If you feel like indulging my curiosity further: how problematic is navigation combined with focus when you have high magnification? From my own use cases, both the ‘pan to center around current cursor’, separate ‘zoom window’ or ‘drag to pan’ are both rather distracting and breaks focus. What has worked better, for me, is:

                  • keybinding for panning around in a zig-zag or button grid for “quadrants”.
                  • cursor-draw/circle-to-zoom or OCR” and then a binding to reset.
                  • an edge detection/edge enhancement post-processing toggle for borders (help with focus).
                  • binding to autopan/zoom to region that had the largest / most recent changes.
                  • zoom to eyetracker gaze point.

                  I am currently experimenting with adding more text-to-speech on out-of-band signals (e.g. notifications), positional audio mixing of multiple t2s streams to handle more contents (head tracking and HRTFs for more mental “bandwidth”) and image-to-sound like translations.

                  Windows does this pretty well, and so does KDE. KDE gets mad props from me for being the ONLY FLOSS desktop that has had real zooming features for many years and never left it broken unlike Gnome.

                  I think the problem these two behemoths are fighting are one and the same; the mechanisms used as building blocks. They are either extremely limited (X+COMPOSE) or fractured and brittle (Wayland) where even a keypress is a full season of “murder, she wrote”. Under those constraints, to get to an ok point (half-way to what apple has in their zoom tools) is a lot of tedious work, and to keep it from breaking is thrice that.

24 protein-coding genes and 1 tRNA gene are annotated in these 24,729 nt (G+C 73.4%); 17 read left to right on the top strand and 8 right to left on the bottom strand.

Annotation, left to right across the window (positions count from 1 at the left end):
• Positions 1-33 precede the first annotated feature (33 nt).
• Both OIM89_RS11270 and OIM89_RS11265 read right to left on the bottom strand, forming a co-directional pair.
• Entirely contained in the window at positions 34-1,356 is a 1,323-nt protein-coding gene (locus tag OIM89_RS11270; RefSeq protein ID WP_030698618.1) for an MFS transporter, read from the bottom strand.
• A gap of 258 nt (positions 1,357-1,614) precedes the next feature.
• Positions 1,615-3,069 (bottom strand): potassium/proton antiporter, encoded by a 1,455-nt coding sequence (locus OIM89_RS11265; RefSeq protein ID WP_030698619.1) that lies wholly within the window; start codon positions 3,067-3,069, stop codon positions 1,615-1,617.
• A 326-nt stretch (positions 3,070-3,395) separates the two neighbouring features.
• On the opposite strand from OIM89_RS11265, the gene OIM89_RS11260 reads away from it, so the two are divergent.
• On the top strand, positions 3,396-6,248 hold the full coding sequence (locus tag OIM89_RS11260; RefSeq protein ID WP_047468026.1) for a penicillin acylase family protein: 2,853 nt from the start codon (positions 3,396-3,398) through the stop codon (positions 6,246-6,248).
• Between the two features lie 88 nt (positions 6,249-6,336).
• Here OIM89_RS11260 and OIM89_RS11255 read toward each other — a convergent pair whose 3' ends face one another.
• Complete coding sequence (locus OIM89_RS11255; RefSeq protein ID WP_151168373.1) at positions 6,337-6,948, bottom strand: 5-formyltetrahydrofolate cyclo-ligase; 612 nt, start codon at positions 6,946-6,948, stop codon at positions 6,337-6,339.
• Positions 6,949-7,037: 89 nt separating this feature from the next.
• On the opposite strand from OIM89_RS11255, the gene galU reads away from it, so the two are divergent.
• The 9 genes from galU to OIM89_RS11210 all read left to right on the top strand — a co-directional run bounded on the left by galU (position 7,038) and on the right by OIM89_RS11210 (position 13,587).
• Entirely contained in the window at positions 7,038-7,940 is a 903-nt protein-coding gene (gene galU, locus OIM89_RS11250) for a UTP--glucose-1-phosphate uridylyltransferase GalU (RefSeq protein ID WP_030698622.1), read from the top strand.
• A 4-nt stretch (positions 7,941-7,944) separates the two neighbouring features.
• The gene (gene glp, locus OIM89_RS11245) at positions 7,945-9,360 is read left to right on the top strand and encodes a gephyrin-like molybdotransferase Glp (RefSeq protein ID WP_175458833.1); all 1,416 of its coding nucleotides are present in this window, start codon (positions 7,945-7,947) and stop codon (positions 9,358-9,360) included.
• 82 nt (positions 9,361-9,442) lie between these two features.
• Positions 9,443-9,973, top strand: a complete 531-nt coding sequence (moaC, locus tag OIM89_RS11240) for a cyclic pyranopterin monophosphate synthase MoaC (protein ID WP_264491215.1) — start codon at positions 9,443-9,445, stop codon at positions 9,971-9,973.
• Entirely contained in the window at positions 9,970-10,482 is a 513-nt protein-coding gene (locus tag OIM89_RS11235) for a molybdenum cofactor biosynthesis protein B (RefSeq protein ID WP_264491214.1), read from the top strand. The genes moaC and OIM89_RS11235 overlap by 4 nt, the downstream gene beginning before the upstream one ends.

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              WSL 1 is akin to the FreeBSD Linux ABI layer. This has good and bad points. The good point is that it’s a fully native bit of Windows: it sees the same filesystems, uses the same pipe interfaces (so you can create pipes between Windows and Linux processes and have the same performance as between a pair of Windows or Linux processes), and so on. The down sides are that it uses NTFS via a pile of filter drivers to expose POSIX semantics (which makes FS access slow) and it is always playing catch-up, with some big features not implemented (e.g. seccomp-bpf).

              WSL2 is a Linux VM with some tight integration to do things like forward pipes over Hyper-V sockets, expose the host FS as 9p-over-VMBus (which is much slower than WSL1 accessing the host FS, but the Linux-native FS is just a Hyper-V block device formatted with ext4 so is as fast as a normal VM disk). This is 100% compatible with Linux (because it is Linux) but some of the integration has rough edges.

              I’m not sure what your issue was with configuration: Install Windows Terminal from the Windows store. Install your favourite distro from the same store. Run the terminal, set your favourite distro as the default profile. Done.

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                There are bunch of things about configuration. Profile migration, file permissions,vscode remote server configuration, git client configuration, ssh client configuration and so on.

                It’s really cool what the microsoft trying to do, but for professional web development for linux server, plain linux will be always best choice.

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                  Please consider avoiding terms like “always”.

                  It’s decidedly NOT the best choice if you’re disabled and the Linux desktop fails to provide basic features necessary to get work done.